6. human eats undercooked pork muscle with cysticercus, becomes adult tapeworm in intestine
Taenia solium: route of cysticercosis
1. human ingests eggs (instead of encysted larvae)
2. eggs hatch in small intestine
3. larvae migrate throughout the body
4. form cysticerci in brain and skeletal muscles
Symptoms of neurocysticercosis
2. obstructive hydrocephalus
3. focal neuro deficits
What causes enhanced symptoms in neurocysticercosis?
Once the cysts begin to die and leak their fluid contents, causing local inflammation in the brain
Taenia saginata: route of infection
same as Taenia solium, except when humans ingest eggs, they do not develop cysticerci-->therefore relatively benign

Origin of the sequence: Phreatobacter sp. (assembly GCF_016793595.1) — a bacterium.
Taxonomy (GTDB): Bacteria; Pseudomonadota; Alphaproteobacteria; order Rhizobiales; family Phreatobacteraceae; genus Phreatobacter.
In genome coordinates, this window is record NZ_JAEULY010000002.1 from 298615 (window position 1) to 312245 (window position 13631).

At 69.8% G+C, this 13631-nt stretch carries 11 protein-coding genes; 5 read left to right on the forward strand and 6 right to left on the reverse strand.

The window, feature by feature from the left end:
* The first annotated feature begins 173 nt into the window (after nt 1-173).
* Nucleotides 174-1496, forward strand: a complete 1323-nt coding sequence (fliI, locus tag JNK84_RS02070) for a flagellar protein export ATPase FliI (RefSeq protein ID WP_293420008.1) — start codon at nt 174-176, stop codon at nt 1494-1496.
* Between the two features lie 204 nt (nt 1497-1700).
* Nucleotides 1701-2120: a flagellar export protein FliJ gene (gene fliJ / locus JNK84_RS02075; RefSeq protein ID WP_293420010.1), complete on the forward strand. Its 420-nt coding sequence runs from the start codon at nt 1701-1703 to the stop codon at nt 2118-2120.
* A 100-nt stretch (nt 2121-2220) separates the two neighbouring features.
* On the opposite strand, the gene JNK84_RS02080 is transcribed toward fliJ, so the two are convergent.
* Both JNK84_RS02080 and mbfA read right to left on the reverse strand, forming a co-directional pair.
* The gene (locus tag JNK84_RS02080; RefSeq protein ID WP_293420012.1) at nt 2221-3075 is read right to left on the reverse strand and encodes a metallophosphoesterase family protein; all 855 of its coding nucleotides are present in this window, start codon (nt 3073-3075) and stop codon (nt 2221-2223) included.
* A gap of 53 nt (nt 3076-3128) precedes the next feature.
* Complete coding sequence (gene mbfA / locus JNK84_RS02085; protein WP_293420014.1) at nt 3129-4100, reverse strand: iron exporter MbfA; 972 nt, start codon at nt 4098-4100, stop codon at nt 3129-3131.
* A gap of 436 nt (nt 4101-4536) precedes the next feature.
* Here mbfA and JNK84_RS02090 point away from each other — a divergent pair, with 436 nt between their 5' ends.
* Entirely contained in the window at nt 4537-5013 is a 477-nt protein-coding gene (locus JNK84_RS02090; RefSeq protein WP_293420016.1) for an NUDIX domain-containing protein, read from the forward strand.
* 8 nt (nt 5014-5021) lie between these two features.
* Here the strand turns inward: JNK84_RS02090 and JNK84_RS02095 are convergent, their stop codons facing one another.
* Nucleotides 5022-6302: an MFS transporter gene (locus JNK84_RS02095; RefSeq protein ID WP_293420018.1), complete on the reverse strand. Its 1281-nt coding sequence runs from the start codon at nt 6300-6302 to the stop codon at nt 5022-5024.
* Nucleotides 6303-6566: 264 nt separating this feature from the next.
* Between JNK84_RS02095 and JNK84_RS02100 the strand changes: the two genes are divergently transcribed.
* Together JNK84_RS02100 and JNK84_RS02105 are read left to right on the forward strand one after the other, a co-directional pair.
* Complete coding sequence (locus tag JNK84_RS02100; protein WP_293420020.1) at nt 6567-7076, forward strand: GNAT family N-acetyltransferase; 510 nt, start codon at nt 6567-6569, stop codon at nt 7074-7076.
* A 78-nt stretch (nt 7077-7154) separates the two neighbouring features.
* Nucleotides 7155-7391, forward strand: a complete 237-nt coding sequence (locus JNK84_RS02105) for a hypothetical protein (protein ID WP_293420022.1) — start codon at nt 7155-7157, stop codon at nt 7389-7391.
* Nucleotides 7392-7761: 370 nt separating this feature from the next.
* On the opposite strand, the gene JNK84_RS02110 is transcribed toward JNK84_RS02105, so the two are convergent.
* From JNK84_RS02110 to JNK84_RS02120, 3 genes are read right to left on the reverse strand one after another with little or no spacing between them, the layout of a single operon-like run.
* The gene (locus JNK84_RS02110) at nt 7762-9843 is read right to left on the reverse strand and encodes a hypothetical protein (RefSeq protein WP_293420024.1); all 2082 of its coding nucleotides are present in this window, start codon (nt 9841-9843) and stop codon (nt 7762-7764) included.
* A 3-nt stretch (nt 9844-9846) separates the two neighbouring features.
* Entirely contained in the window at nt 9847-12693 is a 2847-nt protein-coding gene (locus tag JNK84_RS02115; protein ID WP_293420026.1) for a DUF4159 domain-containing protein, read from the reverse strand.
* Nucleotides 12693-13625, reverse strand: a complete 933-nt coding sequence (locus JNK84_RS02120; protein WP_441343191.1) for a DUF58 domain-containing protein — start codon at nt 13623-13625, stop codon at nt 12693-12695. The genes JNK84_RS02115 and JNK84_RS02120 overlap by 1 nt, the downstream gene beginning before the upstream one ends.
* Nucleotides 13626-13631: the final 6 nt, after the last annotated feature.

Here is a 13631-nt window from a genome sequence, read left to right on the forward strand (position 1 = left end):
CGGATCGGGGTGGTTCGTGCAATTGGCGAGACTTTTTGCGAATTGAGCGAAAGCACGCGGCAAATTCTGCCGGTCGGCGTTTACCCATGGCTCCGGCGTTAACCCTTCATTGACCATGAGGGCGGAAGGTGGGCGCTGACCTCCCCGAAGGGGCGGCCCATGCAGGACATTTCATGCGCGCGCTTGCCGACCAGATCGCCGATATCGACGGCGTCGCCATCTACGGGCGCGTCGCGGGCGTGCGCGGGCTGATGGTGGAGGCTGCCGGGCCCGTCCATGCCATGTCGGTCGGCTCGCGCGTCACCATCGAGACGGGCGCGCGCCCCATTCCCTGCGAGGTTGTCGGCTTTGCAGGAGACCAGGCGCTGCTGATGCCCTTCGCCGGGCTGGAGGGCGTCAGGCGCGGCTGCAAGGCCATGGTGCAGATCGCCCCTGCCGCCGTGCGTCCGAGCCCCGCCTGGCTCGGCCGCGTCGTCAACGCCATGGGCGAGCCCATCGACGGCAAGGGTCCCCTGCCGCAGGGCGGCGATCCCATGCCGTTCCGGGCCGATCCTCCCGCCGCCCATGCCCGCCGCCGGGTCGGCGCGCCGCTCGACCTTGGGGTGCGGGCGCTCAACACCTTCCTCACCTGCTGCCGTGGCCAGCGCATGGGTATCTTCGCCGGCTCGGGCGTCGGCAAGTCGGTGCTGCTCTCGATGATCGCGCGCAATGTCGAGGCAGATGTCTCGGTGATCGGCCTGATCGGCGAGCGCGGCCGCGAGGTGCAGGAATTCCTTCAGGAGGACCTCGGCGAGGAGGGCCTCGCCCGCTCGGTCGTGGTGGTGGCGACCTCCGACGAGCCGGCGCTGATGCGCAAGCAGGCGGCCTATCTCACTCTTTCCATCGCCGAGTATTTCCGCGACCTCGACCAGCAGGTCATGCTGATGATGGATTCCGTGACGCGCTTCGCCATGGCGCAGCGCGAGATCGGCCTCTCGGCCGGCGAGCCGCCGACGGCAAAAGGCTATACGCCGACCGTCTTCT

1. ingestion of larval cysticerci in undercooked beef muscle
2. tapeworm matures and adult beef tapeworm attaches to intestinal mucosa
2 symptoms of Taenia saginata infection
weight loss and malnutrition
Diphyllobothrium latum: route of infection
1. human ingests larvae in raw freshwater fish
2. adult fish tapeworm in intestine deposits proglottids with eggs which end up in the water
3. once in water, convert to motile larval form
4. motile larval form ingested by a crustacean
5. crustacean is ingested by a freshwater fish
6. freshwater fish is ingested by a human
Diphyllobothrium latum: clinical symptoms of infection
nonspecific abd sx, vitamin B12 deficiency (megaloblastic anemia)
Echinococcus granulosus and multilocularis: route of infection
1. humans ingest fertilized eggs perpetuated by dogs and sheep
2. hatch in intestine and develop into larvae